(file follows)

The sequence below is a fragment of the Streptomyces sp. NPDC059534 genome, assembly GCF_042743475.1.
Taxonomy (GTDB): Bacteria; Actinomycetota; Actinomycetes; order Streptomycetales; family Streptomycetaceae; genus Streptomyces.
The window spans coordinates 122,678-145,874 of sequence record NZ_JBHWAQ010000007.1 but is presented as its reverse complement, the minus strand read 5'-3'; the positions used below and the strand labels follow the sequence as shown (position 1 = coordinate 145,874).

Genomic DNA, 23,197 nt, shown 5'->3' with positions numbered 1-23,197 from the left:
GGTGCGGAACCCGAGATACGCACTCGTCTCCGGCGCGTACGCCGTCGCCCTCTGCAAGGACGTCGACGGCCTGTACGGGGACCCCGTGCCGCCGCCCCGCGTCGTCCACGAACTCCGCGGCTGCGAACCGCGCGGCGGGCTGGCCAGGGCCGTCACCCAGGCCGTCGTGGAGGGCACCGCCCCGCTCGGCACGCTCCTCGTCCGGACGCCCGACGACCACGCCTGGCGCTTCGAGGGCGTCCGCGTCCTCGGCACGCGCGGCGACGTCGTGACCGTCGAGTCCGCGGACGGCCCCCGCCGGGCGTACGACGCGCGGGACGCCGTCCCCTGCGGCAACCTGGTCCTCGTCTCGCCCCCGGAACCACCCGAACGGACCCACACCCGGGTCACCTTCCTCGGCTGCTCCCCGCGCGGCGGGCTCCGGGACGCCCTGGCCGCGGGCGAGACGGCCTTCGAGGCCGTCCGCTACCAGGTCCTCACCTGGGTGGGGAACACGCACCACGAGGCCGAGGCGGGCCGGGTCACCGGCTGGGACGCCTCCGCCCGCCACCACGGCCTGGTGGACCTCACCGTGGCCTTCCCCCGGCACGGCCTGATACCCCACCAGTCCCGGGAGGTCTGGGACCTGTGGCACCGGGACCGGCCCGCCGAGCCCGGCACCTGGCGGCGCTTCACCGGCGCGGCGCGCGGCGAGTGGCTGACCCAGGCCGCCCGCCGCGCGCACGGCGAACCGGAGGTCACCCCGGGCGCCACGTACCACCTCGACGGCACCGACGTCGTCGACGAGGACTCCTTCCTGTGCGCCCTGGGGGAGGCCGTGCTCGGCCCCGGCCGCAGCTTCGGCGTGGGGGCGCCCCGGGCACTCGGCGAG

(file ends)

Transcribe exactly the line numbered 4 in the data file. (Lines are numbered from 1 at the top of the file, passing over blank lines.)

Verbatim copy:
Genomic DNA, 23,197 nt, shown 5'->3' with positions numbered 1-23,197 from the left: